The Algona Upper Des Moines from Algona, Iowa on February 11, 1891 · Page 3
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The Algona Upper Des Moines from Algona, Iowa · Page 3

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Wednesday, February 11, 1891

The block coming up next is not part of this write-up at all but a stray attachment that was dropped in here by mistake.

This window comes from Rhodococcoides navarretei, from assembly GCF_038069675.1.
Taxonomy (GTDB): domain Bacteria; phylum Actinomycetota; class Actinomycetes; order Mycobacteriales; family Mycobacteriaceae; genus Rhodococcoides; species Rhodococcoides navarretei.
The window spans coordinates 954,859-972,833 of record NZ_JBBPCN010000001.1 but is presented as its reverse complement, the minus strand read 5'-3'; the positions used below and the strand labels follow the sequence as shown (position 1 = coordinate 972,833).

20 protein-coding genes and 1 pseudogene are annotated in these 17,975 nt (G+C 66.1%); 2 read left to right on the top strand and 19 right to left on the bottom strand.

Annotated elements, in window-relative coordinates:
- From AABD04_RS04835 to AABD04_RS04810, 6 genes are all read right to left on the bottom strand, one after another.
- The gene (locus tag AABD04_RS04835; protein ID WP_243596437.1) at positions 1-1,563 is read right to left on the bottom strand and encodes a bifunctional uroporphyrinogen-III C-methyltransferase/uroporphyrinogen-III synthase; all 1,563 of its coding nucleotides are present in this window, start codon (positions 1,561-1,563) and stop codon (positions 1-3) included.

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; v . 4 . .*_ V T -y 7.-s - j -, ;i «- ._, , ^ , ' ••*/-• •'"'""• '• • •"" - ' • •-•••' Tfi fe Wt*ft BBS MOtNES. ALGOftA, IOWA, WEDNESDAY. FfiBRtJAftY It, 1891. Bt MARTE SABAB BHIOHAM. if S>-l >, " - 1»« Y. "He'S*ft fierce poking fellow," said the duke, as we stood looking down at him. He was constantly tramping bock and fotth, 09 th6ugh chafing under his conflue- taent. "They are savage beasts,", continued the duke, "and very daugerous. I was with a fiarty once that were exploring some of the taountttin gorges in Colorado. Just as we •yere leaving QUO of the long defiles. We heard a noise behind us. Looking round we saw a huge grizzly seated on bis haunches. One of our p"arty flred fit'the B beast. For a nioment he seemed dazed, then. Uttering a most terrific growl be sprang forward, bringing down the man who had fired at hiui. We realized in an 1 instant that it was death to our comrade or the bear. Every one of our party leveled his weapon at the head of the furious beast. Fortunately for the man the bear rolled over in mortal agony. The flesh was torn from the poor man's arm and lie was frightened almost to death, That was my first acquaintance with his majesty, tho grizzly bear. I never want to meet another, unless be is in close confinement or under marching orders." We visited one den or cage after another, until we bad seen all the animals on exhibition. We enjoyed a ride on the littlo lakes passing under artistic bridges, and through long straits bordered by beautiful flowers. , At last we found ourselves at the artesian well. We saw the wondrous fount tr\>m which flows the supply of water for it lie lakes, rivulets and fountains of the :v Tho artistic skill displayed in making }f alls and fountains, lakes and rivers, caVes and mounds is wonderful! '.This morning," said the duke as wo if t the Palmer House, "we arc going out in business." . What is tho nature of the business, if I may ask?" "Real estate," answered the duke. "You aro to go with'me and see bow business is conducted in America." We soon saw a sign indicating tho placo wo sought. On entering, tho duko began at ouce to ask questions and examine maps. » ; "How do you get possession of so'much land for sale?" asked tho duko, after being Bhown an, immense quantity in nearly every county iu the state, it seemed to me. "A great many farmers mortgage their lauds, and failing to pay when due, we buy the lands," said tlie agent; "or they place their farms in our hands to sell, to raise money to meet the mortgages, hoping to save something in that way." "What do you do with tho lands you hold before you get a buyer?" asked tn e duke. • "There are always plenty of men who want to rent. Wo get good terms. We often rent to the former owners. They make good, tenants," said the agent. "Then you arc sure there will be no trouble in getting good tenants if I should buy the lands wo have been talking of." "None at all. Thero are more tenants than farms, and you can make your own terms," said the agent, eager for a sale. "Then, if agreeable, we will go and take a look at some of your best bargains," said 'thosmke.''-..-"' . '.•.,'•.',. Very soon we were at tbo depot ready to start, We went south from Chicago. The green landscape was dotted with happy homes. Littlo villages nestled in the valleys, and prosperity seemed to reign supreme. Well-filled corn cribs attracted our attention. Wo passed the Joliet prison and saw some of the unfortunate beings at work in ("he stone quarry near by t , We were delighted with tlie country. The great, fields of wheat and corn, the beautiful rivers, bordered with good timber, and the delightful climate were perfectly fascinating. "What a contrast! I have not needed my umbrella once since I came into Illinois. In London and Ireland it would have been in constant demand. Yet tlie fleld§, of growing grain are in fine condition. I think it must rain when wo are asleep, to keep the earth looking so fresh and green." We left the cars at the little station and soon were riding over roads in the most perfect condition. We called at one place where there was quite a comfortable house and barn. "This is'.me of the farms I mentioned," Baid the agent. While the duke and the agent were walking about talking business, I interviewed an old man wbo hod beon cultivat- •ingthe corn. "Sir," I asked, "can you tell me how this land came to be in the market?" "Yes, sir," said he,.^"this was once my borne. I came her*. u ; om Ohio when laud was cheap. I bought this hundred and sixty aei'es of land, paid part down, and gave a mortgage for the balance. I put on improvements as fast as 1 could. I worked my fafi»t carefully, and for a few years everything went well. Then times became hard, crops ,wero not good, and wbat I could sell brought a very low price. But good crops or poor, good times or bad, the interest on the mortgage kept growing all the time, Wo began to live moro carefully; wife would make ono hundred doliara do the work of three in living and clothing. We kept less help and worked early and late, but to no purpose. The time came when the, mortgage was due, and the interest had accumulated until it ate up all there was over the mortgage. Then the place was sold. Now, hero I am a tenant where I liopecUto be the owner." "Where.,do you place the blame of your nrifortimiffe circumstances?" "The scarcity of money is tho first cause. That makes hard times. I can raise just as much wheat to the acre when it brings one dollar per bushel as when it brings fifty cents. With the dollar I can meet my obligations.. With half a dollar I must raise twice as much grain, or fail, Tho price of wheat indicates, I think I may safely say, the rise and fall of money. Low prices make good times for money loanors ^and bankers ( who are willing to secure themselves by a mortgage on our real estate, and help us by loaning money at the moderate rates of from one, two, or oven three per cent per month, if the men whose only business is to deal in the circulating medium of the country are permitted to increase or decrease the quantity us they please, they have the advantage over tbo laboring and producing classas. "•fyen farmers are in debt, and money all Jroffl time growing scarcer, there is no hope wee*^ to sacrifice their homes for much less pan their real value. Large tracts of land f putf being obtained by speculators in this .* u nnrl liolrl nf. mnHovnfrt Yivtrtna IHtia the boui y, and held at moderate prices. This upts rich foreigners to invest large sums money here. They are willing to wait tho time when they can realize good 'Wbats on their investments, while, Jn the meantime tney secure a rfooa income by leasing their lands to tenants." "Yon seem familiar with the important topics of. your country," I said. "Yes, Sir," he replied. "I am a member of the 'Farmer's Alliance Club'; that keeps us posfed on.all that concerns us as I farmers." j "Then you are opposed to foreigners ' coming here ami buying lands?" t asked. ! "I am. Wo have no lands for people : who only care to bleed us!" he said vohe-1 roehtly. "Any man that wants a home and will come hero and live on tho lands he buys, 1 am ready to welcome." "You have.large land monopolies among your own people," I said. "We have, I am sorry to say. But our motto should bi, 'No American land monopoly /either foreign or domestic!" CHAPTER XIII.—TEXAXTHY IS AMERICA. The day following the one on which the duke finished his purchase he said to rue: "Now, Waverland, we will visit Lord Sanders 1 estate and sec how his tenants feel on the landlord subject." "To which of Ins estates shall we go?" 1 asked. "To tho nearest oho. It will only take, a few hours to reach it." The morning was bright. A gentle shower had fallen In tho night. Everything seemed rejoicing in tho warm sunshine. We passed out from tho buzz and bustle of tho noisy city Into the calm, cool air of tho country. We saw largo herds of horses and cattle lazily feeding in great pastures, under the shade of oak, elm nnd maple trees. Wo passed through a country that lay before us like an immense map marked off by different shades of green, vast corn fields with their deep rich green, wheat and oat fields shaded to a bright tint. On, on we sped, past large farm bouses surrounded by orchards full of growing fruit, great red barns that told of care and comfort, towering wind mills that could rival the imaginary giants of Don Quixote; full corn cribs laden with the golden ears, past villages tall of business, fine churches, largo school lumses, cozy dwellings and substantial stores. Commerce, culture, society and religion were all provided for in • response 1 to tho needs and industry of man. Then came a change—littlo rough shanties, straw burns, and rail cribs without corn. Wo entered a littlo tumble-down village without church or school-house. There, the conductor told us, was the place our tickets called for. "Aro we still in America?" I asked, "This seems more liko Ireland and a tenant village." "It is a tenant-village," said tho duke, as wo walked from the steps of tho old, rickety depot. "Can ifc be that tenantry has been so long in America as to havo caused its loathsome form to cover this fair land?" "Now, Waverland, I did not corno to bear you preach. I came to sec tho chances of success with American tenants," said the duke, as we crossed to a little, low, wooden shanty with 0110 window, a door and'n hole in thereof for the .stovepipe to pass through. The duke knocked at the door and a woman about thirty opened it. I was surprised at the neat appearance of the interior of the cabin. The coiling and tho walls of the room had been papei'ed with newspapers and looked clean. The woman was bright, intelligent looking:, and neat iu a simple gown. She had bteeu washing and a little boy was putting cobs, picked from the pig pen, into tho stove to make the kettle boil. A bed in one; corner of tho room looked neat and clean. There were three or four shelves, made by a running cord through small holes in each side of the boards and hold in placo by a knot on tho under side, full of books. I saw Emerson's proso works, Dickens' stories, "Uncle Tom's Cabin," and a good many other good friends in that little rough shanty. When wo had taken the'seats she had offered us, (two old wooden chairs, which, with a rough deal table, completed the inventory o£ the household furniture,) the duko asked: "Ars you living on one of Lord Sanders' farms?" "Yes, sir," said the woman, "wo rein, from his agent." "Do you make a comfortable" living?" i asked. "Not very comfortable, though we never suffer," said the woman, with a peculiar look in her dark eyes. "If we could choose our own time for selling our grain we could do better. There comes my hus- ban'd," she said, "he can tell you better than I about the place." A large, fine looking man drove near tlie shanty with a team and cultivator. We bade the woman good-day and wont to interview the farmer himself. "Have you been on this placo long?" asked the duke, after a few words o£ introduction. "Six years," said tlie man, "and I am as pcor to-day as when I came hero." "Why do you stay hero then, when lands are so cheap out west?" "You must know it costs a good deal to get a start even if lands are cheap. I had a brother who went west. He made himself a good farm with good comfortable buildings. He. had quite a start and was proud and happy in his new homo, that ho had made from tho wild prairie of the west. But he had taken lands that were afterward gobbled up by the railroad company. He lost all he had and came back here to rent. I keep hoping that by working a Httle earlier, a little later and a little harder, that I can £et a start here. . There is neighbor -Jones who has the same number of acres that I work," said the man, pointing across the road to where a neat little frame house stood, shaded by tall maple and cotton wood trees. "He Is making money every year, and has some comforts for his family besides. He is all the time making improvements. He has a nice young orchard, grape vines and small fruits that add to the comfort and value of his place. I came hero the same year that he bought there, I Work just as hard as he does, but I pan only raise enough to pay the taxes and the rent, and havo a little to live on." "Then you pay the taxes," said the duke. "Yes, sir," said the man," "I have the taxes to pay, though they are not half as high as Jones's are. Lord Sanders is rich and knows better than to improve his lands, and then we cannot even have a decent school to send our children to, bo- cause the agent will not permit us to vote as we please. Oh, he's a shrewd one, is that Lord Sanders. He knows he can get just as much rent for that old shanty wit« » few poles and a straw stack for a bam, as though he had good buildings." "What is the reason you cannot make as much as your neighbor?" I asked. "Are his crops better than yours?" "No, sir," said the man. "We raise bushel for bushel; we did lost year of both wheat and corn." "Then what is tao trouble?" asked the duke, "Well, sir, I can tell you the trouble. He could choose his own time for selling bis grain, and he received one dollar per bu<hel for his wheat And twenty-live cents a Vmsliel for his corn, t hiv.l t-> sell when Lord s..inih»rs' ns?ent demanded the rent, and ijnt s-'isty cents per bushel for my whcst ,'Ui.l (iftesm cor/s for corn. On the two run can see quite, n mnrgin for froe- ilonv y»-i KHm.i'jrni I nm bound under nu iron ci;i<! lease almost ns binding as a bill of sale used to be in slavery times!" "But you need not stay here if the terms do not suit you," remarked the duke. 'That's true. But here T have a shelter; my wife and child arc quite comfortable. If'I should lo/ivo here 1 might do even worse. Some of the tenants on Lord Sanders' estate have a terrible struggle to get along. Ono day last winter When tho thermometer was twenty degrees below Kara, I went to a tenant's house, and there they were boiling whole com to keep them from starving. Their flro was made of roots dug from the earth ten miles distant and brought home to burn to keep tbent from freezing. Oh, I could tell you tales of sufferings that would make your heart ache. IC there is any more sultering iu Ireland than right hero on Lord Sanders' estate, God pity thcml Hero tn this beautiful country where everything grows in abundance! I went round to the different families nnd gathered up provisions to keep ono family from starving to death." "What made the people so poor?" asked the duke. "Because they had to sell all they could raise to pay tho rent, that the greedy landlords may live iu case and luxury lu somo foreign city, where ho cannot see or hear of the misery ho causes. While the thrifty farmers, liko neighbor' Jones, who havo their own homes, must pay their own lawful taxes and a portion for my Lord Sanders beside." "Why man how do you make that out?" asked the duke. "Your neighbor hits improved his lands, while Lord Sanders bus not, that makes the difference." "That is just where tlio injustice comes in. If Lord Sanders had to pay taxes on that naked land and not on tho improvements, ho would soon bo \villing to sell some of his hundred thousand acres. But while ho can shirk out of the taxes and receives a good rent, bo will not sell any of his broad fields, though offered five times their real value." "You aro rather hard on tho land owner," said tho duke. "If you could carry your theory into practice you would make a fine mess of the finances of your country. It might bonclit the small farmers, but it would bo hard on the landlords who ht)ld large estates." "Well, sir, wo would be willing they should suffer a little. They luivo bled tho people long enough. Beside, tho lands of this country were intended for tlio many, not for tho few. I would like to sec tho man who owns tho lands live on them and use them himself, nnd not havo tlio power to grind tho life out of the unfortunate man who has not been blessed with rich relations, fat offices or lucky opportunities, by which he can buy or steal titles to lands that God made free as the air we breathe, for all to enjoy and use, not to monopolize and abuse." "Then you -ypuld make null and void all titlss to lands?" asked the duke. "As a means of wealth and speculation I would, but not as a means of life. I believe laws should be made, by which titles to lands would bo granted for use and occupation only. And that all taxes should be levied on land values, but nothing on improvements. Why, as it is now, there is a premium offered to tlie man who can bold tho most land and make tho least improvements. As it is now, if you build a house you are taxed for it. If yon plant a tree or shrub, or do anything to add beauty to your home, you must pay for the luxury in additional taxes. Lords Sanders knows how that is. Ho will not oven put a coat of paint on that old shanty or dig a well for fear of his taxes being heavier." "Are there many of your opinion iu this settlement?" asked the duke. "Yes, sir, nearly all the tenants and farmers generally believe as I do. But we tenants are not free to vote as we please. We must follow an unprincipled agent and vote with him or bo evicted. Talk about freedom and progress! Wo aro not free, but we belong to a class of serfs and slaves. Wo are slaves of the foreign landlord all because ho lias been allowed to invest Ids wealth in American soil. But il will not always bo so," said tho man with warmth. "Those foreign landlords," he continued, "think they are rifling an ass, but they may yet find tho beast to bo an enraged tigress instead. They cannot bind us body and soul forever. The Farmers Alliance clubs that meet in almost every county in this state and in tho United States aro putting new thoughts into oui heads and now impulses into our hearts, which inspire us with new hopes. If we only unite in our efforts' wo will yet crusb out this great laud monopoly and defeat tho foreign landlords. Tho Alliance sends good reading into tho tenants' homes and children will learn that tho greatest crime of tho nineteenth century is this alien landlordism! I say God bless tho Farmer's Alliance! And may he sond us wise law-givers so that just laws shall be enacted and fairly administered and human equality enjoyed. We want a government of tho people, by the people and for tho people!' Then wo can defeat tyranny at home and abroad. "We have no need to import landlordsl They are of no more use to us than a pack of wolves in a flock of sheep. They produce nothing. They do not even spend tho money they obtain from us in this country, but it goes to England or some other foreign nation. Why, Lord Sanders makes his boast that he receives from his tenants in America two hundred thousand dollars every year. Good day, gentlemen, I must goon with my work," said tlie man, starting for the field with his" team and cultivator. Wo visited five other tenant families that were living on Lord Sanders' estate. One was an Irishman, When the duke asked him if ho liked living in America, ho said: "Och, and it's bad luck to me that I iver came to America at all! for I am under the self-same old master as I was in Ireland! woe be to him! Ho evicted me there!" "What do you mean?" I asked. "Lord Sanders had hundreds of us turned out at once, like pigs in a stye; ye see ho wanted the land for cattle. But we jnado him sick of it, and be sold his land there and bought here. Bad luck to him! And I'm one of bis tenants again v I left Ireland and camo to free America' to get me a. borne!" Every tenant wo visited was discontented and eager for a change. But they did not dare to leave for feat they would not find another place us good. Hard as }t seemed and discontented as they were, they all realized that there were plenty ol i HIE FM AND HOIISEHOID Titts ouier (urn Wiuuiig to gin. etcn il culture im ', ft place. Nearly nil were hopeful that j times would sometime be better, and that • they could then make something for them-! selves. Some even thought that ft law might be ninite, whereby my lord would ' be forced to sell his land.*, nntl then they i expected n chance to purchase. They needed the. stimulus of hope. Want and ; Where doc? the *nmv-hlrd deep! discouragement was visible in every home Tho stormy winter'* nluht come* wo visited. The shanties and cabin^ were T!«i«* ««»<* the «.ow-knowi M -bettered plnco in clean us possible, yet the om> mom, summer and winter, must hold the whole family, whether few or many. These shanties were always cheap, rough and I Where tlciui snugly erocp. And, *atc nnd w«fm, It* (lusty pinion* fold? ' \\'he'r« doe* Ho hide HI* snow bird* from tlio cold f All day the dnrk winged Hock , .About my window, hoppli!);. chlrplnjt, corno unpaintcd. They were uniformly exposed i Acking ot Tinym n oeed.ii crumb to the chilling winds of winter or the broil H lM '" m Mf null "' m '' k ""' ti - ing sun, without the kindly shelter ot tree or shrub. As we left the littlo settlement, wltli only a few farmers wbo had any show of comfort 1 said: "I sco the snmc conditions hero that wo have In Ireland, except that hero we, find intelligent people who mako an effort (c improve themselves with Some hope of the future." "And," said the duke, "If the people nrf forming into 111110118 and clubs to work against us, we will soon find ourselves us the man .said, in n den of tigers instead ol among a benl of asses." "JJo you believe tho Irishman's story, thnt bo is working for the same landlord here that ho was under in Ireland! 1 " "It may bo true. Lord Sanders once owned the estate Sir Wren now owns in Irelaiul." "\Vhy, was ho the man Sir Wren told me bad three hundred tenant farmers evicted because bo wanted to make the whole estate into n tenant farm?" "I presume- l.J is tho man," said the duke. "Well, ho did not havo a very pleasant time o£ It. Sir Wren said that the enraged tenants would drive oft bis stock as fast as bo could buy it in spito of all the dogs anil agents he could procure." "That was bis reason for selling. He told me ho was very thankful for the change; thnt putting his money into property in America had added (IiuusiMuls ot dollars to bis wealth. It was through bis i good success that I was templed to put HO j much money Into lands iti tlio now West. I If the people arc beginning to think and inquire it may not bo so sat'o triu-ltug to cow-boy forco and barb wire-fences to bold these lands (is we were, thinking. In male Ing my last purchases I have had that in mind, and havo been very euro 1'ul' in getting bonn fide titles to tho lands 1 purchased. But here is another trouble that may annoy us as the farmer said, if they should establish a law to levy taxes on land values and not on improvements, it would .soon change our profits into losses. Yet it will bo a long time before that will come to pass. Only a few have thought o£ that yet, and tho people of this country liavo to bo educated into any change," said tho duko. "As I understand it, from thoso I havo talked with, the object of the Farmers 1 Alliance Club is to educate the common people on this very subject, The people, I mean the masses are being educated in the ono grand principle of equality. There aro unions, clubs and orders devoted entirely to tiiis subject. Tho people arc a power in this nation, when once thoroughly aroused. And," I continued, "wlten men liko these tenant farmers groaning under tlio injustice, of unfair rents and unjust taxes filially band together for mutual protection and just laws, they will create a force that even money cannot control!" - (To bo continued.) TJiiTT B AiiAi5Isi5~li < isir. A Bamlsomo Member of (lie Finny Tribe Found in China. The paradise fish, like the German cnna- ry, is a product of cultivation, as there is no place known where it is found in a wild state. It is a native of China. There they are cultivated and kept in aquaria as ornamental fish only. The male is the larger of the two sexes, measuring, when full grown, from the mouth to the end of the caudal .'in, three and a half inches. The body is shaped very much like that of tho pumpkin seed sunfisb. Its colors surpass in brilliancy any fish heretofoie cultivated i'or the aquarium. • The head is ashy gray, mottled wilh irregular dark spots, Tho gills aro azurine blue, bordered with brilliant_ crimson. The eyes are yellow and red wit ha black pupil. Tho sides of the body and the'cau- dal shaped fin, are deep crimson; the former having ten or twelve vertical blue stripes, while the latter is bordered with blue. The under surface of the body is continually changing color—sometimes it is white, at others gray or black The dorsal and anal fins aro remarkably large, hence the generic name of tho fish—mac.ro, large; poclua, tho footer fin. Both fins are shaped alike, ''.'hoy aro striped and dotted with brown and bordered with bluo. The dull colored ventral fins are protected by a brilliant scarlet colored spine, extending three-fourths of an_ inch behind tho fins, Tho pectorals; situated directly above the ventral fins, are well shaped, but, being transparent, show no color. All these colors above described are most brilliant when the fish is excited. For instance, when engaged in combat for the possession of a female fiah, or when courting, he shows the most brilliant colors, in order to attract the^ttention of his lady love, she being especially fond of bright colors.—Hugo Mulerit, in Nature's Realm. . .„ fc . , ..,— e from Iho tplca 'Where Mimmor with perpetual vi'rrtnro smiles, \Vclcnn o, th-fO wanderers through tho wintor'n Florin, And fain vuniM Miare with them 1m shelter warm. \Vlthsmiill, latiitMiow. With twitter, mid wilh low pleasant litnn, llmi|;vy nnd nolti, nimble unit brave,they conic, SWCpt Wllll till' SltO«'altll% They (voile In il»> BIUIW.— They dniict' with 111" «h 10 fluke.", And every Bimill foot makes In HIP pure covorliiir It." ilti.v Irnek: While Miiri* ami spangies deck each Uttlft unck,— They frolii: In tlui snow That tails so thick), round O'er nil tin 1 frown ground: Untdolhn (juy onus.know •. Whore this froe/.lnj! night may hldo nwny, And all soenroly until morning s|ay» CloM.' to the (jl»!^< they creep, tn llM panes iliey poop, Holding slnmi!" Masonry wllh Tlnylii; And their enticing ways, And all their until, pla\sj Aro full In loiii!cn|i(lvo'i chnrnicd vlmv, They soo tho shadows full, And to i\'uh ollii'r oil). And Tlnylii replies and trios to RQ Out lo tfio hardy Itrood, Wlili whom ho shares hi* food, Mho Illllu dusky elves. Ihi'y haunt Iho snow, Kniiorlv, bin. In viuii llr Million lha piinn — Oh! CoollMi Illllu tilrd, whorn wotildst. Ilion fly! Thy ni'ct is suto nnd warm, Naught shall my KlnlK< harm, lint out In the cold MIOW hit i-oon would die. \\ hero do thn snow-hlrds sleep! Wlii'tt! does lie, safely U«ep Ills Iwrdv, luippy, littlo winter sprllon? 1 know tdelr !:annts liy day- ])ut svo—Iliov liili-!o nwny— When) doi'H Ho. ttholicr them thesu stormy nljihla? 'ITAHM NOTES. A cow in high condition may bn milked closer lo tho period of calving than ono reduced in (losh, aH ll:o fat cow is moro liable to milk fever. Over-feeding of cows that are dried oil is detrimental. 1)1,AOK TOOTH IN UOOH. The black tooth is a disoni-p that often iroublcH hugi*. 1'ho remedy in to examine tho tenth, nnd if ono is found blacker than tlie others pull it out, but tho tooth must under 110 circumstances bo broken off, as it will increase (lit sun".'ring. li'UICPINfl 1IUIKK1I8. The feed ins of heifers for HIP first year datcrmincH their value. It is easy to spoil the bet.t bred one by hifrh fcoilin^ or roiif.'h treatment. (Jra^H and roots, btilky_ food that has a tendency to enlarge the intestines 11*11(1 strengthen the (Iigc8tivo > organs, aro much better i'or heifers than, rich con- centratot.1 food. '1 he Black Spanish and, tho Minorca fowls Iny the largest of any breed. They greatly resemble ench other in many re- jpects, in tho Black Snanism, however, having a white face. For winter laying tho Le'ghorn docs well, if kept in a warm plncc. while tho Brahma, AVyandol.lo nnd i'lymouth Hocks are winter breeds. considered excellent Uow to Keep Milk Swoet. The souring of milk in thunder storms has just received a i-eientifiu explanation at'.he hands of: an Italian savant". Professor Tolomni. He has i'ouii'l that the passage of an electric current directly through milk, HO far from souring it, actually keeps ir sweet, so thiilit docs not turn until tlia sixth or ninth day; when, however, an electric current is passed over tho surface of milk it soon becomes sour, and tho professor attributes to the _ generation of o/.one, Bince tho souring: id uioro rapid when the current phases silently then when it is discharged explosively, moro 07.3110 being generated by the former than by latter method. Tho fact that tho souring of milk can ba retarded by so simple a procedure as tho passage of an electric current, may prove of practical value and eral fat-mer will hardly want to take so rmtch trouble. The value of poultry manure, <w of overy kind, is necessarily influenced by the quitlity of thfi foot!. Monf, .ind fiaa tend to make it rich, and fclso shorts, bran and cottonseed and linseed meal among 1 the grains, corn being deficient in Many elements. This probably explains why hen manure in the majority of cases it not as c^iocl ns guano. The fooJ of the birds from which the (tuano is obtained is rprly fish, which naturally makes il rich in phosphate?. Poultry manure; is of pccial iiso to forte corn to an early and vigorous growth. Its effects on fruits are almost pronounced. When of (rood quality it is Ronenilly applied in small.quanti- ties in tho hill or sown broadcast. 1 ro- nn-mber of rending once of an old Scotchman, whoso fmit* wen) Mm wwi<i°r and admiration of all his neighbors. On being clofely questioned as to thts camo of his remarkable success in this branch ot horticulture, he whispered, hen manure. Poultry immure is not only be.neffainl to corn and fruits, but if properly used will materially iniToiisn all kinds of g.mlen crops.—Cor. N. H. Homestead. UKCOXCIKliVTIOX. If (lion \vort> tying, colil nmti stilt nmt white, In ih'itlli'H "iiiOrdi'i'n, o iiiliiiMMit'iny! 1 tlllnk I hill If I runic anil lunkcd on I hen ) f>ln>iilil fnrylvi', Unit ."nini'llilMi; In lint Hl^ht Of itc'iitli'n Hail liiipn'ciiro. and I xhoiild tea How pitiful 11 111 I in; It Is to In) Al toiul with iiii^'lil thiU'H tnorliil. offer a safer way of preserving milk by the use of antiseptics. than Thn ItuHy Fiirinor. A farmer never need fear to bo too busy. It is tho busy man who is tho most successful. Business tends to method and rule in one's work; in fact, the word business is derived from this overflow of _vork, so that fi business man is r>no who hi always occupied with a multiplicity of af- •"•••'-•- The experimental farm at Woburn, id, whkli wan owned by Earl Ducle, needed a director, and a P! some years ago A I'KCUMAniTY OV AUSTKAMA. More English tlmn tho United gluten, Ciinndn, or South Africi*. February Century. Of all the countries which have been oriiriually settled by offshoots of Great Britain it has the population which is most exclusively British. No other European nation bas ever held any part of it, nor has the drift, of continental emigration been directed to its shores. No weaker nice bas got, or, as I shall have to show later, is likely to got, such a footing there as will enable it to cout'use the forms of national growth. Australia is more Anlgo-Saxon than the United States, with their negro millions and their steady inflow of contenental emigrants; more Anglo-Saxon than Canada, with it's considerable fraction of French population; than South Africa, with its Dutch Boers and native races; than any country save Great Britain itself. Under the sunny slues of the southern hemisphere and utmost purely British stock has a continent to itself as an unfilled sheet on which to write the history of its development. Miss Cation, of Constantine, Mich., lost her voice through illness several yearn ago. She recovered it by sneezing at Kakaska, the other goeu merrily oa day, and now the jig _...... person was named us competent to undertake tho management of it. But it was suggested that he was already overwhelmed with work. "Then ho is the very man we want," said the earl; "the busiest man has always more capability and spare tiiuo than any other. 1 want none of your loiterers." This nhrewd remark shows a deep insitf'it into human natiuo, for it }mn alwnyH been tho inos 1 ; occupied men who havo done tho west work and have benn the most successful to their fellow-men. On tho farm this knack of buBinessis most important for the farmer who is employing labor, lie must keep the men busy at profitable work as well as keep busy himself. The busy farmer, too, is the one who can most easily discharge his business from his mind and in the evening, with his family around him, can engage in a variety of useful studies and find recreation as well aa benefit from them, — N. Y, Times. Poultry Munuro. Many farmers place a hi^h value on poultry manure as a fertilizer. Others think but littlo of it. Probably this variance of opinion is due to the different ways in whiih it is saved and applied to the land, It is one of the richest fertilizers produced on the farm, and any failure from its use must result either from litck of care in keeping, or from improper application to tho noil. Some poultrymon use lime to mix with their hen manure for pn absorbent. This may do well to sweeten a foul hen house, but produces very poor fertilizer. I/une L> a caustic sub' stance arid causes a partial chemical decomposition which frees the amon|a intjii manure which is its most valuable constituent and allows it to escape into the our. Wood ashes is another substance which comes under the same class, the potash producing the same effect as the limo. On the other hand, road dust, loam, dry muck and coal ashes f.re al! good absorbents and serve to retain the ainutoniacal vapors rather than to dissipate them. They will alsoUcei> it dry, free from muell and full of its fertilizing elements. Probably the neatest plan is to remove the manure from the poultry l^pu'ao as soon Ho to 1 My nonl, unfurling lierwhltn llai; of peace, Foroflalllii!,' thai dread hour when wo mny ncol The, dond faco and the living, fain would i:rj Across (In! yonr#, "Oh, let onr warfare ceilst'l lilto l» so snort, ami haired Is so sweetl Lot tliero tin penceIwtwoen IIH pro w<i dlo." When a man is fin'.hftil and true in small thtnirt*, depend upon it ho will be faithful and true in great things. Groat prinei[ilos depend upon tmuill details. Never givo way to melancholy. Aro you happy? Are you likely to remain so till evening, or next month, or next year? Then why destroy present InippiniHH by A distant, misery, which may never coma at all? Every siibHtaiiliiil griof has twenty shadows, and most of them shadows o£ our own making. J1UNT1NO 1TOU LOST MAMMA. 1,1 tile TolN Wti<t Cikiiiuit Understand Thnt Jlliiniiim HUH (ioiiii Fmevi'r, tloerolt Kreo I'ros,*. Tho sorrowful SOURS hive been sung, tho tender prayers havo been said, the lastsiul words hiwu beon utteroil. all that lovo t-jnipathy and tenderness could suggest has 'Inen done for thn wife and mother calmly resting in her satin-lined coffin under masses) of beautiful (lowers. Tho mourners hnvi* gone out with aching hearts and teiu\ v diu)incd eyes. < Tho hearse moves slowly away, and the kindly neighbor women left in charge of Uio hotise go about softly putting tilings in order anil speaking _ in an undertone, awed still by tho majesty of death, although the ouo it has claimed has been car- reicl forth. There is still that indefinable something in tho deserted rooms that tolls of lihedreiid visitor. Suddfcnly tho door of _ an upper room opens, and a Bweet, childish voice siiya pleadingly: "1 wn'n'i my mamma, I'm going to find my main ma," •'No, no, dear," says the nurso, with a suggestion of tears in her voice, while she' furtively wipes her oven; "coma with mo like a good littlo girl." ''No, J want my mamma. I haven't seen my own mamma, for two, free—oh, most four days. I'm going to find my mamma." "But, b;iby, dear mannimiBn't—she isn't -hera.' 1 "Where is my mamma, then? She here, too. She's down in her own pretty room. I'm uoing to hunt for my mamma Mamma! Oh, mammal Baby wants you!" J ri all this world of sadness and sorrow is there anything more sad, anything more pitiful than the pleading, wondering cry of a little child loo simple to understand the myi tery of death, and yet dimly comprehending that a change of some kind 1 lias taken place? Is there anything that touches the- heart mere deeply than to an-- swer the pleading, pitiful questions: "Wherchynamuia? 1 ' "Whj don't she. como?"«ij$TCmo has gone away, whore?" "CanV. go to heaven and see her?" The eyes of the little uuestionor open wide and there is a perplexed and dissatisfied look on her faco, Having thnt "mamma is gone," that "God took her," that "up in Imvrfi) notv." You try tearfully to make it plain to the child derstand and to •that she have wijl her see un- ma- inma a^ain some time," but "again the little voice says with pitiful petulancy: "But I want my mamma now, and, I'm going to hunt until 1 Had hur."_ What n sorrowful, disappointing search it is! Rends in tctejaaigd heartauhe, and it is long before ovoncmtdren understand that mamma will comn no' raora to the little ones calling vainly for her. _Bvery- tlnna is full of touches aitJ suggestions of the mother who is gone. There aro things that make her seem BO real, _so near. And so the baby g,)es hunting for mamma. May all such sorrowful littlehenrts find their be*t mammas in tua heav&nly land! practicable ufjtw tf j» dropped Prepared tlemelf for Deutli. ,. An old colored woman living in Atchison used to prepare herself every night for death by dressing in a blue gown, and she was always surprised to find herself alive the next morning. She kept this up until she wore out three or four blue Uro.-iaes and then ehe quit. A Compliment. Ethel: "I heard a compliment for you to-day, Mr. Light waite," Mr. Lightwaite: "On, indeed, Misa Kthel, you make me positively vain. Pray what was it?" t Ethel: "Dr. Poran said if you dida't stop smoking cigarette) you might have paresis." __ A newspaper is published at Prince A> bert, a small hamlet in tho center of the Canadian northwest territory, called tha Prince Albert Critic. Its size is fouy pagefa, four colunm* to tha pig3. Th9 paper has a circulation of several hundred copies, and is aspjoimenof waatyanba clone by an enterprising journalist without.' a font of typa. The mode of issuing it w rather peculiar. The matter, iasliaiiid of being set up in type, is written iajoHwiw an electric pen on prepared piper, tho reft. of tiie issue being imprints of the pri sueet. Tho paper is p.ewsv tor its coptains quite a, "is the official piper ^^.V^^.jiA,